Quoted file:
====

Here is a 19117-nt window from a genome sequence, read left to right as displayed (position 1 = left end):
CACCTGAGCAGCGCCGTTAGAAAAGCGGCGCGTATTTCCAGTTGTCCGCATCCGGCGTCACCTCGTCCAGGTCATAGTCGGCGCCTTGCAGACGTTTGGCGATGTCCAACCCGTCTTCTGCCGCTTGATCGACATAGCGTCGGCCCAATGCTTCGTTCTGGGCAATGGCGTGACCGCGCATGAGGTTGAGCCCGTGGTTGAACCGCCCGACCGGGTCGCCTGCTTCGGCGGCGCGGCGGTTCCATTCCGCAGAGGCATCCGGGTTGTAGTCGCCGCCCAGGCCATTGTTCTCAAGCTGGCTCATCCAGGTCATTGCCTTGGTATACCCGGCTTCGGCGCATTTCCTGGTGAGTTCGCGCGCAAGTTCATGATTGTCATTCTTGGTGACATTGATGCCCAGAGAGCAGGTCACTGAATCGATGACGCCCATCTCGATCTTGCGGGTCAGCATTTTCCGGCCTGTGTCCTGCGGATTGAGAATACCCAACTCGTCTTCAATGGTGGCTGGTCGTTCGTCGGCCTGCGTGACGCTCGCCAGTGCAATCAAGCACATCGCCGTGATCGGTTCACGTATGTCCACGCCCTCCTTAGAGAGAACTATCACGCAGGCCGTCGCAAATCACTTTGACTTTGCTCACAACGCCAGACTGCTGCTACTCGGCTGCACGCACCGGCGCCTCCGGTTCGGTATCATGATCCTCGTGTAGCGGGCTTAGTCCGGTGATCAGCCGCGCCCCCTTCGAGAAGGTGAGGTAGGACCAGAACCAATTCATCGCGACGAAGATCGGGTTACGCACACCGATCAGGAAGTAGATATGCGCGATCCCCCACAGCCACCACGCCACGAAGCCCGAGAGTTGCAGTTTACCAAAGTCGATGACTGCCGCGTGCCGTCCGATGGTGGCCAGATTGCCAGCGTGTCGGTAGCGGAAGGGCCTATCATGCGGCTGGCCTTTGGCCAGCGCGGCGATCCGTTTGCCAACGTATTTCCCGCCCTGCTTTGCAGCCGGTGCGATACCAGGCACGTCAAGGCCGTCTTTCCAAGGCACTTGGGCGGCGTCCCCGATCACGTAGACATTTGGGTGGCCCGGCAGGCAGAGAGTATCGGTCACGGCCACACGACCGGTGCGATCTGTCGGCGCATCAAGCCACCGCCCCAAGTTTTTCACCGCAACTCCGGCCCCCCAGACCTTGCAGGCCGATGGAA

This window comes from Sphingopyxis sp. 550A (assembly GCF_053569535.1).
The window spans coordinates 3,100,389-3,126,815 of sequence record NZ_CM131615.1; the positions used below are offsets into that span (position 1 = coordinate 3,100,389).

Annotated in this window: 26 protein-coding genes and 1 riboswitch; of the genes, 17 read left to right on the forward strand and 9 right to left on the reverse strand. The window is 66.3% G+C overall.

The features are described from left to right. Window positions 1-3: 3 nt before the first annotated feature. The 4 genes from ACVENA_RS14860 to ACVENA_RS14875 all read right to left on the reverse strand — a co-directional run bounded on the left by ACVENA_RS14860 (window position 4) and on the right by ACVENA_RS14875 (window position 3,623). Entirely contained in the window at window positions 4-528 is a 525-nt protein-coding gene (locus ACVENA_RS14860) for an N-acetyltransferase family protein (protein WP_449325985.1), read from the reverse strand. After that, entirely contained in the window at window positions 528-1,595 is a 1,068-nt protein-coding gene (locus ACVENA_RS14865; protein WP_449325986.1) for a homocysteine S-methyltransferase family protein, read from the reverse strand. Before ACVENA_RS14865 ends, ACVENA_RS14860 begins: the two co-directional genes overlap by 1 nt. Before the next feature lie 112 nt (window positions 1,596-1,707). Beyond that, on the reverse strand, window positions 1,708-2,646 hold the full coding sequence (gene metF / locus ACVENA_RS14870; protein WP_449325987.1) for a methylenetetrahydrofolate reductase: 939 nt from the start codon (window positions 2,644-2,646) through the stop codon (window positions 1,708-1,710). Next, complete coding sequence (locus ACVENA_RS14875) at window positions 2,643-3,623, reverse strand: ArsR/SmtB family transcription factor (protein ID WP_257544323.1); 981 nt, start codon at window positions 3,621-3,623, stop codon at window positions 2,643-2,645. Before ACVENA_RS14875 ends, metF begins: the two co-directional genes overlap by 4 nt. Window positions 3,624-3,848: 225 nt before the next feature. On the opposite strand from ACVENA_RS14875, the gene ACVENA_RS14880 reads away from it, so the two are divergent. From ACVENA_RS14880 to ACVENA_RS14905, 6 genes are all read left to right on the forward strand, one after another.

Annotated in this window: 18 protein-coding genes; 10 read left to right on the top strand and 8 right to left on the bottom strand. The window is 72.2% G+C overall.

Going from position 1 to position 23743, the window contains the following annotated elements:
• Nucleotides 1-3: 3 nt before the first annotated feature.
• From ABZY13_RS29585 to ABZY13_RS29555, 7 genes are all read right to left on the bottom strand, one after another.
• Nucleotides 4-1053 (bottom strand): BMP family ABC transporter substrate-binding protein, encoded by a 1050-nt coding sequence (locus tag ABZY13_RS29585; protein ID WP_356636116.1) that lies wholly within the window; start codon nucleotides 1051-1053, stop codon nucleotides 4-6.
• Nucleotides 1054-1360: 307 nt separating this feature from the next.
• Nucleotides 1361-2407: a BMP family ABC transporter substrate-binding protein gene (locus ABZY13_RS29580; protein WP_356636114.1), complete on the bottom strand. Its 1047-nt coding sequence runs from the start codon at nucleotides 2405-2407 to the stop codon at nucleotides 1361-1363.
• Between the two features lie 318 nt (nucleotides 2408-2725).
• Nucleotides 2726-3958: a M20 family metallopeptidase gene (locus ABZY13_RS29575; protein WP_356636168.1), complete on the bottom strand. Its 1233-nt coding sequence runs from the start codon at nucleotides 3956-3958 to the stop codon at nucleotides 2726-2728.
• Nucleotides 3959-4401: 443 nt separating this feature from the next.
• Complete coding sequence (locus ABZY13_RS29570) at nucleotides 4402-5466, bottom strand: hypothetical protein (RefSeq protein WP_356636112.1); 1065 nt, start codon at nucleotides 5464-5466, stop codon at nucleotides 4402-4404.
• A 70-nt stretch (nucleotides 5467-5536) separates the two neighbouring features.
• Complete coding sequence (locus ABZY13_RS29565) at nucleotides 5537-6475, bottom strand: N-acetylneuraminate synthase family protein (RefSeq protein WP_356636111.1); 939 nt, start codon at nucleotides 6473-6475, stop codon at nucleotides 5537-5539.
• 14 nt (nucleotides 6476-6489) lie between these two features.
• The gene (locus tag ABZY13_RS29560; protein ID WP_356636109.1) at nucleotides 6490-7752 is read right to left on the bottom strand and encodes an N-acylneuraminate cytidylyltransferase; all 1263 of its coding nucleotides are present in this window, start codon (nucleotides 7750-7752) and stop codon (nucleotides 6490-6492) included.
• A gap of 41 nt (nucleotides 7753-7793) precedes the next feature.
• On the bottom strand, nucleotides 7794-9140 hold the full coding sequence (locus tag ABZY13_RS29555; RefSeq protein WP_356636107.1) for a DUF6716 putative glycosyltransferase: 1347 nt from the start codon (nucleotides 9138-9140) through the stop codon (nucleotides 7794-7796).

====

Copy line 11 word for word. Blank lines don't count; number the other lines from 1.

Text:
• Nucleotides 4-1053 (bottom strand): BMP family ABC transporter substrate-binding protein, encoded by a 1050-nt coding sequence (locus tag ABZY13_RS29585; protein ID WP_356636116.1) that lies wholly within the window; start codon nucleotides 1051-1053, stop codon nucleotides 4-6.